The efforts of this sylvan summarizer are appreciated.
Lisa presents Chickpea Flour Pancakes (Pudla) with Crushed Peas, Ginger, Chilies and Cilantro posted at Lisa's Vegetarian Kitchen.
Angelawd presents angelawd: the writer gets the last word » Walnut and Basil Pesto posted at angelawd, saying, "This recipe for pesto could substitute non-dairy parmesan for real parmesan, for those who don't eat dairy."
Alex G presents Authentic Self Discovery. Become who you want to be. Quality LifeStyle Design. Building Confidence, Character and Self-Respect. posted at Authentic Self Discovery. Becoming Who You Want To Be..
Chris presents 3 Steps to the Perfect Vegetable Garden (Part Two) posted at Smith Family Garden.
Sally Thompson presents Greener Thumb: 100 Resources to Grow Your Own Organic Fruits and Vegetables posted at Organicasm.
For those who thrust their hoes into the mellow ground.
For those who sit on a granary floor with their soft hair lifted by the winnowing wind.
That concludes this edition. Submit your blog article to the next edition of vegetarian carnival using our carnival submission form. Past posts and future hosts can be found on our blog carnival index page.
With graphic novels, comic books, glittering websites, and pixelated films, GGI'd to the max, forming torrential currents that inform cinematic and visual culture, the underwater streams, moonlit trends, and tertiary darkness of vampires, continue to inspire and drive the murky, turbid brooks coursing through back alleys and gargoyle-tormented parapets.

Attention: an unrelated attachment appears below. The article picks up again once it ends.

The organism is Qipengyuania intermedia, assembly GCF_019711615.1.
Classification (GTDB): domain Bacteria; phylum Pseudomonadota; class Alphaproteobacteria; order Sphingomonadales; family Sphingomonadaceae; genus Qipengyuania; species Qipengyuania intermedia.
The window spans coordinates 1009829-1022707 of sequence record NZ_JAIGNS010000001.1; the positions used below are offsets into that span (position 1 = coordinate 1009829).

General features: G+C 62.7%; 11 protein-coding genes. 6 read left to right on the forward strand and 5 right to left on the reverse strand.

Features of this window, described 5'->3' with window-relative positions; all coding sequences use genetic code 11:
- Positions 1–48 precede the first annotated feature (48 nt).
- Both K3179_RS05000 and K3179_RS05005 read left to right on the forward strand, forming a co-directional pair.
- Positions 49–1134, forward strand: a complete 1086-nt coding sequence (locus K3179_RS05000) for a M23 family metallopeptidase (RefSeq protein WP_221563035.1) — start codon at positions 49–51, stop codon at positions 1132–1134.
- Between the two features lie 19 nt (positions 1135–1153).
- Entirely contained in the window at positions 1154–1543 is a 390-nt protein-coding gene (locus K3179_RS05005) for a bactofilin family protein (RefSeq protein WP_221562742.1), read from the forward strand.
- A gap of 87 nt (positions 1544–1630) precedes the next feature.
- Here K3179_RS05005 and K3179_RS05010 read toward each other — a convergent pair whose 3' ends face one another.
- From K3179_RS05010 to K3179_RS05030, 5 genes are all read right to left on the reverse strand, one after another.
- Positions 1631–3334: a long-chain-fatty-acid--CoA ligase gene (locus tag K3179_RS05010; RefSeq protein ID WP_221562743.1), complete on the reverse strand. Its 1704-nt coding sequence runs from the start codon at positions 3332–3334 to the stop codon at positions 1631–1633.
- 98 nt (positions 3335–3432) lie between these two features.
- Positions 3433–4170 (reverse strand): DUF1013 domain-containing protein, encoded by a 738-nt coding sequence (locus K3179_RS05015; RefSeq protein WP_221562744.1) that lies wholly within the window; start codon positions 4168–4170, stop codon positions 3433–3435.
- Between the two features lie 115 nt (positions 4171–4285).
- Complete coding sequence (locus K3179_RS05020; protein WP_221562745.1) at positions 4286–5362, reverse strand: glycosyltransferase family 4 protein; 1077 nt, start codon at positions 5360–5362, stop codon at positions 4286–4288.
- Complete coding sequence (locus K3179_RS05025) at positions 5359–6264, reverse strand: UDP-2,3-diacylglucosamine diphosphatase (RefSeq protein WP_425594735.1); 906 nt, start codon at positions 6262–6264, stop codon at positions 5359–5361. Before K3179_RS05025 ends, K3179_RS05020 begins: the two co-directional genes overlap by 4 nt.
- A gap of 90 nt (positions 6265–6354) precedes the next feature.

The Incredible Hulk, Iron Man, and the so-called Dark Knight, would be wise to avoid the skulking bloodsuckers, for all three, and their cliquish brethren, would be severely outmatched by Nosferatu, and his brethren. Plainly put, superheroes are not primordial enough to battle folk legends and mythological beasts.
For instance, The Hulk would not stand a chance against Ajax. Supposed stats notwithstanding, the primordial power is not there. Smaug would have no chance against a serpent plucked from a medieval bestiary. And, perhaps the most fitting past-present match-up, Dungeons and Dragons Tiamat would be feckless against ancient Tiamat.
These age old concoctions and constructs are too vast, too shrill, and too fearsome for any chromatic pop culture hero or villain.
Our newest category, Vampires, will contain random and non-systematic commentary and review of bleeding edge vampiric presence in film, graphic novel, video game, artwork, poetry, novel, tale, and, if so inspired, even board game and puzzle.
Check out Breaking Dawn: Book Four in the Twilight Series by Stephanie Meyer and upcoming HBO series True Blood.
tech world : a no-frills, off-kilter blog of mostly homegrown tips and optimizations.